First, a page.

Fields of Plenty and Lives of Want: Pan-American Food Production during the Great War

Monday, January 5, 2015: 8:30 AM
Gramercy Suite B (New York Hilton)
Tait Keller, Rhodes College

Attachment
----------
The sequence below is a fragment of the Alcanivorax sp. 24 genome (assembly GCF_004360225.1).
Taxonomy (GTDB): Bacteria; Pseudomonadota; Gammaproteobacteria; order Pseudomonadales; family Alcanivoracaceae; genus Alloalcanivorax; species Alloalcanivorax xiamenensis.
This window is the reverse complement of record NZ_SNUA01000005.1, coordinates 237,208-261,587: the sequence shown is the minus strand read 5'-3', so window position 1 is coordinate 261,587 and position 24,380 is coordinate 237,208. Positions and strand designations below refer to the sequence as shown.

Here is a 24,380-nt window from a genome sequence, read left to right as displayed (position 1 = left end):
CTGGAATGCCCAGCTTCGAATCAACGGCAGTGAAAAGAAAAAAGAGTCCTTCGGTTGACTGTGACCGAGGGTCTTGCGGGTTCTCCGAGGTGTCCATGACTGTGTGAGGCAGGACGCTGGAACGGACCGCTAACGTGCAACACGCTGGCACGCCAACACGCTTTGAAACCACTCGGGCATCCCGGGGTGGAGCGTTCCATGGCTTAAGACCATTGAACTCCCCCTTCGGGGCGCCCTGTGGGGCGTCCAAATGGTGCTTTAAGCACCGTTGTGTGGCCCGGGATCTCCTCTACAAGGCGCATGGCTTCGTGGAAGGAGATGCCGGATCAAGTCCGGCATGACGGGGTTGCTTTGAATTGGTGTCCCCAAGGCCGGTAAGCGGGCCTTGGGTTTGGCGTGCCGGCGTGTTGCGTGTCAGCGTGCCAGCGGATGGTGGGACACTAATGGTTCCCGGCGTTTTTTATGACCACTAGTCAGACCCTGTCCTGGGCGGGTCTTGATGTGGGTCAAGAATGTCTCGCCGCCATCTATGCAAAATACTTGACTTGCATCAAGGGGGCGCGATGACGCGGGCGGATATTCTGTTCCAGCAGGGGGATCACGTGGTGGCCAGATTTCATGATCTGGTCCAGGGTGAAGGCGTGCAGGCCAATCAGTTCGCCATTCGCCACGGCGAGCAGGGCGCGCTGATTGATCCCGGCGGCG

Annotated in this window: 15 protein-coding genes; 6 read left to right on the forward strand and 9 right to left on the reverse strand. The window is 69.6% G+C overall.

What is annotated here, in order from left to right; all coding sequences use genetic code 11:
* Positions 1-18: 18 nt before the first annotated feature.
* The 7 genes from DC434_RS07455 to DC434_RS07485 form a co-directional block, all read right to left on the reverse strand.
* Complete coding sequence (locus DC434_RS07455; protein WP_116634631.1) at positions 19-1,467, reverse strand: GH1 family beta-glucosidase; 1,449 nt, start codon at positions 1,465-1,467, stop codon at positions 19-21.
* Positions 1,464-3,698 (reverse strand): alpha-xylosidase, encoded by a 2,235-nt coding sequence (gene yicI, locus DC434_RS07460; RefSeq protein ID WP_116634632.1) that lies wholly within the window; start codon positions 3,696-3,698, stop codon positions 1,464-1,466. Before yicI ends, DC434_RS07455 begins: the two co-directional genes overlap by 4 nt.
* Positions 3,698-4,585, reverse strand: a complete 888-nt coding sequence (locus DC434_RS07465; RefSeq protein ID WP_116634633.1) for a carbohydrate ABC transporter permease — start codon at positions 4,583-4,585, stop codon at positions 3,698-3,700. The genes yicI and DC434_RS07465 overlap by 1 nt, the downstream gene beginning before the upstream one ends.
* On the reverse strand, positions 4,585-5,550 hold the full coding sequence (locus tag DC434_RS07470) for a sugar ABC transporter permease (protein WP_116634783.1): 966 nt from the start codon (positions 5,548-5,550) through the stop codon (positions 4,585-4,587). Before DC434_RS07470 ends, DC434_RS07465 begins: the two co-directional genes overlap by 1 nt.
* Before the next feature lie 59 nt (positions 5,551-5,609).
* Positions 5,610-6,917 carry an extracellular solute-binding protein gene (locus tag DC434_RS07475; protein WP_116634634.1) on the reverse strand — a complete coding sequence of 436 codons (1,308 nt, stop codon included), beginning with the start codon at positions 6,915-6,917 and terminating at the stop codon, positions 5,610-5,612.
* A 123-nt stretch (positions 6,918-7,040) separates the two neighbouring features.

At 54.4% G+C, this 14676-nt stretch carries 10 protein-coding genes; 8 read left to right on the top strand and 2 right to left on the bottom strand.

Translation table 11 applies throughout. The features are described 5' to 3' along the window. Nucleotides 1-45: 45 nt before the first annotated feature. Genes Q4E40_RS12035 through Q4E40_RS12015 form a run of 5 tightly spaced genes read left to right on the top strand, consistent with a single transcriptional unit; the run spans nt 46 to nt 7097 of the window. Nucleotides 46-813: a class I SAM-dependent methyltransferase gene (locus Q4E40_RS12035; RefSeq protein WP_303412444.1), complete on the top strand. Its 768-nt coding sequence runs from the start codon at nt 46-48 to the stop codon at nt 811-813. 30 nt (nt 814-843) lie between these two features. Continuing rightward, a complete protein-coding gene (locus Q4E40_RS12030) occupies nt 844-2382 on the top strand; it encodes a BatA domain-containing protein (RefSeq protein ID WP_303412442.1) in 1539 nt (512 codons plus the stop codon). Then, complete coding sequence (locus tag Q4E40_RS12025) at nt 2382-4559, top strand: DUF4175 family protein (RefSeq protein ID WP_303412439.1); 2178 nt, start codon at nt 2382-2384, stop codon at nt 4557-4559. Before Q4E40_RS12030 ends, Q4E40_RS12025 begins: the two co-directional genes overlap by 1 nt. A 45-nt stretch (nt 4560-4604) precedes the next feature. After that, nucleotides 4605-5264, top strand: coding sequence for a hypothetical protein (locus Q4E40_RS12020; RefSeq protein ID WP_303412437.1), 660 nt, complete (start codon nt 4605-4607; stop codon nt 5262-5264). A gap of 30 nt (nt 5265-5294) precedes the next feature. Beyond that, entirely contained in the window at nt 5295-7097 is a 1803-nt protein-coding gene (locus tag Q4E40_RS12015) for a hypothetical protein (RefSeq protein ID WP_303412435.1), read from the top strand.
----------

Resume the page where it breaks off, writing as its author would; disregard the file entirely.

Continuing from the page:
This examines the rise of home gardening across the Americas during the First World War. Much attention has been paid to the expansion of industrialized agriculture in North America to meet the European demand for food during this time. What this narrative overlooks, however, is how small-scale family gardening and home food production in the United States, Brazil, and Cuba—late arrivals to the conflict—made large exports feasible. The United States' entry into the war created a ripple effect in food production throughout Latin America. By analyzing materials from the US Food Administration and the National War Garden Commission, the Brazilian Commission of Public Alimentation, and the Cuban Subsistence Board and the Council of National Defense, this paper argues that even as the war expanded patterns of environmental exploitation, it also set standards for nature conservation. These agencies published numerous pamphlets with advice and instructions for amateur gardeners and encouraged the cultivation of gardens everywhere, including backyards, schools grounds, and city parks. Patriotic pressure induced private citizens, be they owners of the great sugar centrals or their poor tenants (colonos), to plant "war gardens." Propaganda campaigns emphasized the importance of canning perishables, consuming local produce, and preserving natural resources -- while also militarizing life in the private home to an unprecedented degree.
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